GeneScan, Motorola to collaborate on GMO detection

by Emily Wilson
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Gene-Scan Europe AG and Clinical Micro Sensors, a business unit of Motorola, Inc., have announced a technical collaboration to develop and deliver new DNA detection tools for genetically modified crops.

The companies will use Motorola's eSensor DNA detection system, which relies on bioelectronics and uses organic molecules to form electronic circuits that can detect and quantify many different DNA targets at once.

While the eSensor platform has been shown to be effective in studies detecting panels of bacterial or viral targets, GeneScan said, the technology also allows for on-site food quality control using DNA detection techniques.

"Motorola's technology platform will help us address the growing need for flexible DNA-based systems for the detection of genetically modified organisms," said Frank-Roman Lauter, vice-president, U.S. operations, GeneScan. "The ability to offer a single test for several genetically engineered traits with the potential for on-site analyses using future generations of the technology will significantly enhance our ability to service our customers."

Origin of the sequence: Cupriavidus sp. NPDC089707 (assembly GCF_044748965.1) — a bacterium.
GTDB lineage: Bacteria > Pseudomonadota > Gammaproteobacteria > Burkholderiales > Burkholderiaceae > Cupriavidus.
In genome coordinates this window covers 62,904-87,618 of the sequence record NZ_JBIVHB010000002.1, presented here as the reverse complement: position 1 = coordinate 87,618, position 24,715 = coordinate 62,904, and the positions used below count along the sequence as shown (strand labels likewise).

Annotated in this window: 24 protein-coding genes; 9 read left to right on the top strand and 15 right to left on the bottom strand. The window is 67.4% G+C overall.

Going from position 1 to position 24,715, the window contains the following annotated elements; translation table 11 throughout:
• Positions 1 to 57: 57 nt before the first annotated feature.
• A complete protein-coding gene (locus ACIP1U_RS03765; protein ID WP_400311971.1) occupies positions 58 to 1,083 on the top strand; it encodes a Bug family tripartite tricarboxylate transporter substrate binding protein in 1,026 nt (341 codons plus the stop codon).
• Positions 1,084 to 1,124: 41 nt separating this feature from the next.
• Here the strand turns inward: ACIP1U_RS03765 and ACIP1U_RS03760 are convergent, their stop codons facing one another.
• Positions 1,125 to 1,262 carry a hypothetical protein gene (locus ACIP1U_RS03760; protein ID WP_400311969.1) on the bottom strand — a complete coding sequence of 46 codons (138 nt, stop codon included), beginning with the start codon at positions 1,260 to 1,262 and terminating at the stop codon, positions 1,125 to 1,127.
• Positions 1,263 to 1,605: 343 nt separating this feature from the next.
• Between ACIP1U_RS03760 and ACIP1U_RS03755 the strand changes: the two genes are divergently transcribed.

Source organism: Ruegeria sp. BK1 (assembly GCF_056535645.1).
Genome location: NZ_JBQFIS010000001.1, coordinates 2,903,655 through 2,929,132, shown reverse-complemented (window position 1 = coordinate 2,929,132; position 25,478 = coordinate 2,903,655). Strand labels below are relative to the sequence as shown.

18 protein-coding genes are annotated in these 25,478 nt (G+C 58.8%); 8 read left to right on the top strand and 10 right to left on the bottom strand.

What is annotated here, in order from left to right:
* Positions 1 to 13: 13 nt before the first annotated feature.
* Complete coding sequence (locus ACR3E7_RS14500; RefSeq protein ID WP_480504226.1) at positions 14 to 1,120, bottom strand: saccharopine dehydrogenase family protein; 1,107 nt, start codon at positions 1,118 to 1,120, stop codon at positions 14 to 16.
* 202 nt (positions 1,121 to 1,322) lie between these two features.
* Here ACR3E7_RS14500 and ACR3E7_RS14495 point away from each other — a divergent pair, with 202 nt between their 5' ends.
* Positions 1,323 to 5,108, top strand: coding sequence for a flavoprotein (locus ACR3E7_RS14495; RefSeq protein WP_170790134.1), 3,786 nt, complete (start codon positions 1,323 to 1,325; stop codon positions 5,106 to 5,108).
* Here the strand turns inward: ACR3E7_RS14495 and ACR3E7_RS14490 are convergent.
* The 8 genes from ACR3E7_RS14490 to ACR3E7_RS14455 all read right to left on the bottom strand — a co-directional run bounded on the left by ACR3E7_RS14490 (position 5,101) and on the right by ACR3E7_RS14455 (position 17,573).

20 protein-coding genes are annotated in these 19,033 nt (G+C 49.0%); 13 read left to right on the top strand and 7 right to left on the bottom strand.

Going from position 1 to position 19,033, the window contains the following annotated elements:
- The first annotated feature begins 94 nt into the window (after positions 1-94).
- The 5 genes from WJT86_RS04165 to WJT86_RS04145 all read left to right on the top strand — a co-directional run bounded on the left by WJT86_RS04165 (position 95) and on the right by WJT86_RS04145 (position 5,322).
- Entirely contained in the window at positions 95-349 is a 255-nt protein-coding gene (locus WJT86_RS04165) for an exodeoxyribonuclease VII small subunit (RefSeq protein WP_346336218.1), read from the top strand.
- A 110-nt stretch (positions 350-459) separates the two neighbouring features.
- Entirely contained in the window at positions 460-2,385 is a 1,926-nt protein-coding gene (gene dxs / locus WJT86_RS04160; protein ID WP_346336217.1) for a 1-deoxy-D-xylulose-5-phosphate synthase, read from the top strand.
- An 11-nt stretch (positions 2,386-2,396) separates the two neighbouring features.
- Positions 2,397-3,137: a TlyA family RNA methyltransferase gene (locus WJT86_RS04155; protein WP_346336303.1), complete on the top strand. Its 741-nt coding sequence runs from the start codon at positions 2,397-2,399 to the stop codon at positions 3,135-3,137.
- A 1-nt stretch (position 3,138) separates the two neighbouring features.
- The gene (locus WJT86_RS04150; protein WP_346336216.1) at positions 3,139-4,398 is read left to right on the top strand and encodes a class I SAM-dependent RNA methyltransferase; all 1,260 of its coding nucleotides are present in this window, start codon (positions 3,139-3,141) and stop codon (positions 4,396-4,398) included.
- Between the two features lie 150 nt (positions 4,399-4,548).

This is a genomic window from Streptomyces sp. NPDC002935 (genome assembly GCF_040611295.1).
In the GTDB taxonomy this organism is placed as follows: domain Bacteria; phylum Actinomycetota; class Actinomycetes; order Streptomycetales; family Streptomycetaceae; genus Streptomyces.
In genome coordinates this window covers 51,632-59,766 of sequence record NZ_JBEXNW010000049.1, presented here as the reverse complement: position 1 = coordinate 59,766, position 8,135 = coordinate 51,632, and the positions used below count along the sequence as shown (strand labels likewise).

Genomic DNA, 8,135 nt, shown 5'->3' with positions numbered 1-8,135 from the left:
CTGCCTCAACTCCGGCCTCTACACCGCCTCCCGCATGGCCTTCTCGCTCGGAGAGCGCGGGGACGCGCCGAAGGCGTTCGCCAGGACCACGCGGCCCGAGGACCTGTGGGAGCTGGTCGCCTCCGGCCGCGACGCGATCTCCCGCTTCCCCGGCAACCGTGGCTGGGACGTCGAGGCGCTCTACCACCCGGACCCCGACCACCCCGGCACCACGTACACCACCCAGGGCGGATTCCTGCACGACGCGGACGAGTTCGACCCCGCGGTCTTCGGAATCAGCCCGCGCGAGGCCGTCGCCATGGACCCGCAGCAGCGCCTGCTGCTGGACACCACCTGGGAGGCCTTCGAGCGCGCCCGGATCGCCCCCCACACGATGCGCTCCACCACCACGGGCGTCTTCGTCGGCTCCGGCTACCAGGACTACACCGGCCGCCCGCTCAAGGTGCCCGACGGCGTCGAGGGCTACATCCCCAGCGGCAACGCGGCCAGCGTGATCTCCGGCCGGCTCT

With five years experience in the GMO analysis field, GeneScan has developed specific DNA probes and quantification systems for the detection of genetically modified crop varieties. GeneScan said its methods allow the company to make a distinction between the presence of a GMO in a sample due to circumstances, such as transport or processing, and blending occurred on a larger scale.

"GeneScan's position in the marketplace provides Motorola with an excellent opportunity to showcase the value of our eSensor DNA detection platform," said Randy Levine, director of business development, Motorola/Clinical Micro Sensors. "This collaboration will bring improved capabilities to the agriculture and food industries, enabling better tracking and management of the new generations of crops and food products."

GeneScan utilizes its technology to detect modified DNA in such food products as flour, cakes and bakery products, dairy products, coarse meal, soybean lecithin, starch, protein isolates and hydrolysates and chocolate.

GeneScan comprises a global network of 13 biotechnology companies with subsidiaries and licensed laboratories in Europe, the U.S. and Australia, and plans to expand into South America and Asia. Motorola, Inc. provides integrated communications solutions and embedded electronic solutions.